Friday, July 13, 2012

Doctor, Doctor


Well, I'm a bit behind on posting, once again.  I have had several personal, family matters to tend to around here and just haven't accomplished much of anything this week.  My mind has just been too pre-occupied with other stuff to be able to put together a reasonable post on any financial matters.
Hopefully things are straightened out for now and I can get back to the subject we were talking about in a day or two.
Until then I threw together this little collage of my resident dragonflies, or snake doctors as old-timers used to call them.  I personally still like that name.  It seems every year I have one or two new varieties show up and I have been trying to photograph them all.  I have counted about 8 separate type but only photographed 7, I think.  I have no idea what their actual species names are so if you do feel free to let me know.  The one up top with it's butt in the air is the smallest, at about 1 1/2" long and the lower one on the post, with the spotted tail, is the largest I've seen, at about 4 1/2" long.  I love them all!

Of course you can click on the photo to enlarge it and get a much better look at them.

Monday, July 09, 2012

Bread And Butter


I think we have covered the subject of Shelter pretty well so I'll move on to Food.  There is quiet a lot of info in that subject too, so I think I will make this a 2-part post also; grocery shopping, etc. in the first part and gardening/ preserving in the second.  I know I have written on these subjects before but I'll try to make these a complete and concise summary of my methods.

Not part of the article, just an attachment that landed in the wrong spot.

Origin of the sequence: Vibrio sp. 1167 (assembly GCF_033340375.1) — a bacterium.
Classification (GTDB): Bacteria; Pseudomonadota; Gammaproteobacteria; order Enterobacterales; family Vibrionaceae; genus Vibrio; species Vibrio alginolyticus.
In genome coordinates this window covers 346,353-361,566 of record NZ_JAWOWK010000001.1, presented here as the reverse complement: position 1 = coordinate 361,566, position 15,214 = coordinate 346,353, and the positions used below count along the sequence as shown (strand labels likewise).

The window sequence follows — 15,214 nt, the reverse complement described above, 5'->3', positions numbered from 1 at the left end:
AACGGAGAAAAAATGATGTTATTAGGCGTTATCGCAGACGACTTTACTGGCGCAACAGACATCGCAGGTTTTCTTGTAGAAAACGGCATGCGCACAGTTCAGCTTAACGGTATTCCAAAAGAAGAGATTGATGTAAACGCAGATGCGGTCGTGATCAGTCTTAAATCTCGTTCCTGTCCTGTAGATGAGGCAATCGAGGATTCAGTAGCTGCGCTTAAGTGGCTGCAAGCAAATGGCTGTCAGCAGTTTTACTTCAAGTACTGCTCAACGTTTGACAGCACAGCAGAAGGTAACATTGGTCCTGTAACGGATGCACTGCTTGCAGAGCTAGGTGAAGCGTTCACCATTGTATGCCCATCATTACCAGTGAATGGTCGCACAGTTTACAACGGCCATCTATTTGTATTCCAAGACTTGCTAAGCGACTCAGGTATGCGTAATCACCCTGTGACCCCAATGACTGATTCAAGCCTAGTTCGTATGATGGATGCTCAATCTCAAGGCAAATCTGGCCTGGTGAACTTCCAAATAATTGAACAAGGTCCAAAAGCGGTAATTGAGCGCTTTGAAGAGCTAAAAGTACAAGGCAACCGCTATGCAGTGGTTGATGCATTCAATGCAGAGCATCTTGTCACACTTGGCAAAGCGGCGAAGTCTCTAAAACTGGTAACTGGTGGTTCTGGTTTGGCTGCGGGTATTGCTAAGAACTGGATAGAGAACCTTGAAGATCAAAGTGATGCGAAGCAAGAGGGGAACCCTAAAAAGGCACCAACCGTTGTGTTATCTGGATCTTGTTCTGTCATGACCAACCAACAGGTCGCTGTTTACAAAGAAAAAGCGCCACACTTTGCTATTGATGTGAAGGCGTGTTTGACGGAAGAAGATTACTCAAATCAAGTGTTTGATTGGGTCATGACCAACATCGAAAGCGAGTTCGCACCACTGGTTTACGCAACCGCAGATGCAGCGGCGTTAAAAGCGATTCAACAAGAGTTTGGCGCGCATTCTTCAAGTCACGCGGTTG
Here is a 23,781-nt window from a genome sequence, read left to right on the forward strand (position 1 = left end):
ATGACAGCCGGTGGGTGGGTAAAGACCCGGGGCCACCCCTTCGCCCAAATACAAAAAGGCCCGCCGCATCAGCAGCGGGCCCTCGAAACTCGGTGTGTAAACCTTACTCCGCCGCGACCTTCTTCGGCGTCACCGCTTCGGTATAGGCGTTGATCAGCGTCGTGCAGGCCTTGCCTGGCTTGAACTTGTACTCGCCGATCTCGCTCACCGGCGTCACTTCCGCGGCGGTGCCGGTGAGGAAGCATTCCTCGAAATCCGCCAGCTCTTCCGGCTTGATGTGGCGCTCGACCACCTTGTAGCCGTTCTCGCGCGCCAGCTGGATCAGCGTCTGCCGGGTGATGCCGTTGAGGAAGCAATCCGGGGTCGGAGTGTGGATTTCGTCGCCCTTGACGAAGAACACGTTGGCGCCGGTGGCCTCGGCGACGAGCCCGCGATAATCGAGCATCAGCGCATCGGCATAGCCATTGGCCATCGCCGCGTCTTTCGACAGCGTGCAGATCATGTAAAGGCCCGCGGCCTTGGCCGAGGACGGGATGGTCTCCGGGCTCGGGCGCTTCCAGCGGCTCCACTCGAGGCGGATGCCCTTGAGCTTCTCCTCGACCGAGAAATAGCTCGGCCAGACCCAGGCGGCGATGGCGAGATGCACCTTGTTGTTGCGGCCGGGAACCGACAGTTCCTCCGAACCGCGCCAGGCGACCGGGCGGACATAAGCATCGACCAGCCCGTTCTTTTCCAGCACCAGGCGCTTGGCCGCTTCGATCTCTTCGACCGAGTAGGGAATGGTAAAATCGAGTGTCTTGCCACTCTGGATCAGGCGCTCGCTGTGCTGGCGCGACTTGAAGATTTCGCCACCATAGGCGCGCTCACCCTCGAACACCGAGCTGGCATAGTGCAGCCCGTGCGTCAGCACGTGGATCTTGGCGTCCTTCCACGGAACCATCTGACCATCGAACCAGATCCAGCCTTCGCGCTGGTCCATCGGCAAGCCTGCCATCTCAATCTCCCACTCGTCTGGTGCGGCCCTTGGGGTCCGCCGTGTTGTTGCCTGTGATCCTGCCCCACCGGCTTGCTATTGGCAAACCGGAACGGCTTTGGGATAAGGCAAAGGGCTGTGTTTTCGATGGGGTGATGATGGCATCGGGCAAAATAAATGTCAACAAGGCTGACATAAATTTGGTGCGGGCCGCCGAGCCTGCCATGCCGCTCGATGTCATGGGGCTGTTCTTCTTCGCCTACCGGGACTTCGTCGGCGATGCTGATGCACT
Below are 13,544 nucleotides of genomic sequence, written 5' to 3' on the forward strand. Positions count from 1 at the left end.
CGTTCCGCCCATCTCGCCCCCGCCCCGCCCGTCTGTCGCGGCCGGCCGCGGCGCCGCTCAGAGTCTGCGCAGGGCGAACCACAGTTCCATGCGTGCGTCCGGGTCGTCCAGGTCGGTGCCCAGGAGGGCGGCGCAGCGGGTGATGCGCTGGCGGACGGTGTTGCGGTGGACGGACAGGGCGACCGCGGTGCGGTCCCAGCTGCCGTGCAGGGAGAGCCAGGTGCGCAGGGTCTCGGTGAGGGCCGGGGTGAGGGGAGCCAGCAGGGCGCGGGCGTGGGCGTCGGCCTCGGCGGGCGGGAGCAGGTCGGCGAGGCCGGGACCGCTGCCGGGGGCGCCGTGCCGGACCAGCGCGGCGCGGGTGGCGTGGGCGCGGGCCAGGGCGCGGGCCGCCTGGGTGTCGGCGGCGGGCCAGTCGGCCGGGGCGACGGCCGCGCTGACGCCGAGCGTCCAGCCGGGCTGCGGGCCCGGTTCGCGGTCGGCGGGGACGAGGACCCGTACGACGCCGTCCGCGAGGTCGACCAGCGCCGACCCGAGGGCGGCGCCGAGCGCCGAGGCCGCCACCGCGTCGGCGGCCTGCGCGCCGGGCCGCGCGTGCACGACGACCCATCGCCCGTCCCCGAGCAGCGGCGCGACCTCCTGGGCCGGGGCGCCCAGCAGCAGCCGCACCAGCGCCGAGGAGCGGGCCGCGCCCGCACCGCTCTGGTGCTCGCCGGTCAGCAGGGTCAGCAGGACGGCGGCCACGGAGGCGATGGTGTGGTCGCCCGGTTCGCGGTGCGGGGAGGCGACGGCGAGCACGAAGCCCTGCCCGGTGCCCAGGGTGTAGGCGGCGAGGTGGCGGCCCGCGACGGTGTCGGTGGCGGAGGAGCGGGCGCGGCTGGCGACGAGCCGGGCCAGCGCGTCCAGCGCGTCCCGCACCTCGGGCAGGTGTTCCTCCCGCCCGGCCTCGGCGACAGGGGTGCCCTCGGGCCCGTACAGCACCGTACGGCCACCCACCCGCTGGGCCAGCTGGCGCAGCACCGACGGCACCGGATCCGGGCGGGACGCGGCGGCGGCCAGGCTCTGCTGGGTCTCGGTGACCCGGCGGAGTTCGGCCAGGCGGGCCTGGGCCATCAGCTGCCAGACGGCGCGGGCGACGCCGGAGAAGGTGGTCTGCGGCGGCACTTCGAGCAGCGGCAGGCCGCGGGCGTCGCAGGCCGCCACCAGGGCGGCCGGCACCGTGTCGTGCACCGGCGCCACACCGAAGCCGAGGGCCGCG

Now, since we grow quite a lot, I really only have to buy staples like flour, oil, sugar and so on and some treats sometimes, like chocolate or avocados and such but I have a method for even this.  First off, I never have had much luck with the couponing craze.  I realized, after trying to sign up and explore all of that stuff, that I just didn't buy the majority of crap that they publish coupons for and it is an absolute waste of money to buy something, even at an exceptional deal, if you aren't going to eat it.  Most of the coupons are for pre-packaged convenience foods or at least pre-made foods and I just don't buy much like that, so I quit putting so much effort into that strategy and developed a different one.  Now, I do still keep and eye out for coupons, because I will occasionally see one that I can use, but I have found it more profitable to shop at a couple of stores that have a lot of "buy one, get one" sales.  These type sales are normally on staple type items like flour, cooking oil, juice and such so it works out pretty good for me.  Now, this method requires a little money up front.  Kinda like that old saying, "if you want to make money you have to spend money."  Well, if you want to save money you have to have a little money to get started.  If you can buy all of your staples in larger sizes or with BOGO sales it is infinitely cheaper per ounce than what you would pay for the smaller sizes.  Now, it costs a little more up front initially but the larger volumes obviously last longer and if I stock up while the sale is going I usually have enough to last until the next sale, where I stock up again.  Now, I don't buy 5 gallons of stuff at a time so don't have it in your head that I'm like one of those doomer preppers (of which there is nothing wrong , btw).  I'll buy, say, 15 lbs. of flour while it's on sale and put part of it in the freezer.  This usually last fine until the next sale, so for you with limited space, it's not like you have to have an underground bunker to store all this.  I might buy 4 or 5 bottles of the cooking oil I like when it is on sale etc.  My goal is to never pay retail for these items and I usually am able to do this.  Occasionally I get caught and have to go buy something at regular price but not often.  Now, this usually requires I go by the grocery store each week, even if I don't buy anything, and just check what they have on special.  This is  not an extra expense or hassle as I usually go into town once a week anyway to deliver pottery.  So, I just stop at a couple of places on the way home to check things out.  Many stores also put their weekly specials up on online, so you can check that even and know whether you want to stop or not.  Now, you have to be able to properly store your excess because if it spoils or bugs get in it, well, you've wasted your money.  Make sure you have ample freezer and cooler space before you start.  I have also gotten kind of creative with storage of veggies.  Potatoes, for example, can be stored in the cool darkness under a bed.  We did this when I was a kid.  Mama would spread a layer of newspaper out under her bed and we would lay the potatoes on that in a single layer and they keep great.  Winter squash does well too.